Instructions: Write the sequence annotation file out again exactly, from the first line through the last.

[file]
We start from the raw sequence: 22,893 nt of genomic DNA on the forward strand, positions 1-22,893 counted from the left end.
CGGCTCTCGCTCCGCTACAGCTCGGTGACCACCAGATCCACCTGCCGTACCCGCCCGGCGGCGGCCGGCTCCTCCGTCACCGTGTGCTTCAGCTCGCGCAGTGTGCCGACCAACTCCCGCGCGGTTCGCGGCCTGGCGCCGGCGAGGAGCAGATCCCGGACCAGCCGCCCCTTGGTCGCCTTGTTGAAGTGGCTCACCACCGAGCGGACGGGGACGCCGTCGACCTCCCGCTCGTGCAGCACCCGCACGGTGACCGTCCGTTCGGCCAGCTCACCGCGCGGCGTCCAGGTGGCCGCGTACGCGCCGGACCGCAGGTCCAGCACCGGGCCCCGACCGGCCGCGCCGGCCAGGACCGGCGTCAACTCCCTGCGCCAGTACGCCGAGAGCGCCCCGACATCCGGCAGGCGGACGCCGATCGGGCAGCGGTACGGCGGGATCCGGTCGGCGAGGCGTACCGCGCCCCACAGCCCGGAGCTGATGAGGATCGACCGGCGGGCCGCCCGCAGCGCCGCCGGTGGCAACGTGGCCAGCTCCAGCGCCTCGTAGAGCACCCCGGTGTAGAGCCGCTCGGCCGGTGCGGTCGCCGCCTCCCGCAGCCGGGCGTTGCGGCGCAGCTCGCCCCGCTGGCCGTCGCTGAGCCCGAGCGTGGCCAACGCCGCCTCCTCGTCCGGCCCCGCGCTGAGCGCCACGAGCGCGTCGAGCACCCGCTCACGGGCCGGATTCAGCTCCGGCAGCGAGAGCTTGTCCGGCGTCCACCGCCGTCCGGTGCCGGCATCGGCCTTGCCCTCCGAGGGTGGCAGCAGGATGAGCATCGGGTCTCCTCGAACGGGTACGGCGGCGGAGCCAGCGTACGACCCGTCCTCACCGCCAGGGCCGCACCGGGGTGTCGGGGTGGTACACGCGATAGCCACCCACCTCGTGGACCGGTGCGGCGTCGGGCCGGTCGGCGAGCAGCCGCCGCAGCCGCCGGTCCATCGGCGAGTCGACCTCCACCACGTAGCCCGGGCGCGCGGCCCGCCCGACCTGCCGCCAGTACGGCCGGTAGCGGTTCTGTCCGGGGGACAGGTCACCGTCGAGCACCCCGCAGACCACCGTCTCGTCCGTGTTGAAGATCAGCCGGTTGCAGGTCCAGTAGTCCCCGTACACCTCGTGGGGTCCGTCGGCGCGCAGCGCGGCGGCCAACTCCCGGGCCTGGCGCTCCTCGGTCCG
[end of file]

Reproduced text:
We start from the raw sequence: 22,893 nt of genomic DNA on the forward strand, positions 1-22,893 counted from the left end.
CGGCTCTCGCTCCGCTACAGCTCGGTGACCACCAGATCCACCTGCCGTACCCGCCCGGCGGCGGCCGGCTCCTCCGTCACCGTGTGCTTCAGCTCGCGCAGTGTGCCGACCAACTCCCGCGCGGTTCGCGGCCTGGCGCCGGCGAGGAGCAGATCCCGGACCAGCCGCCCCTTGGTCGCCTTGTTGAAGTGGCTCACCACCGAGCGGACGGGGACGCCGTCGACCTCCCGCTCGTGCAGCACCCGCACGGTGACCGTCCGTTCGGCCAGCTCACCGCGCGGCGTCCAGGTGGCCGCGTACGCGCCGGACCGCAGGTCCAGCACCGGGCCCCGACCGGCCGCGCCGGCCAGGACCGGCGTCAACTCCCTGCGCCAGTACGCCGAGAGCGCCCCGACATCCGGCAGGCGGACGCCGATCGGGCAGCGGTACGGCGGGATCCGGTCGGCGAGGCGTACCGCGCCCCACAGCCCGGAGCTGATGAGGATCGACCGGCGGGCCGCCCGCAGCGCCGCCGGTGGCAACGTGGCCAGCTCCAGCGCCTCGTAGAGCACCCCGGTGTAGAGCCGCTCGGCCGGTGCGGTCGCCGCCTCCCGCAGCCGGGCGTTGCGGCGCAGCTCGCCCCGCTGGCCGTCGCTGAGCCCGAGCGTGGCCAACGCCGCCTCCTCGTCCGGCCCCGCGCTGAGCGCCACGAGCGCGTCGAGCACCCGCTCACGGGCCGGATTCAGCTCCGGCAGCGAGAGCTTGTCCGGCGTCCACCGCCGTCCGGTGCCGGCATCGGCCTTGCCCTCCGAGGGTGGCAGCAGGATGAGCATCGGGTCTCCTCGAACGGGTACGGCGGCGGAGCCAGCGTACGACCCGTCCTCACCGCCAGGGCCGCACCGGGGTGTCGGGGTGGTACACGCGATAGCCACCCACCTCGTGGACCGGTGCGGCGTCGGGCCGGTCGGCGAGCAGCCGCCGCAGCCGCCGGTCCATCGGCGAGTCGACCTCCACCACGTAGCCCGGGCGCGCGGCCCGCCCGACCTGCCGCCAGTACGGCCGGTAGCGGTTCTGTCCGGGGGACAGGTCACCGTCGAGCACCCCGCAGACCACCGTCTCGTCCGTGTTGAAGATCAGCCGGTTGCAGGTCCAGTAGTCCCCGTACACCTCGTGGGGTCCGTCGGCGCGCAGCGCGGCGGCCAACTCCCGGGCCTGGCGCTCCTCGGTCCG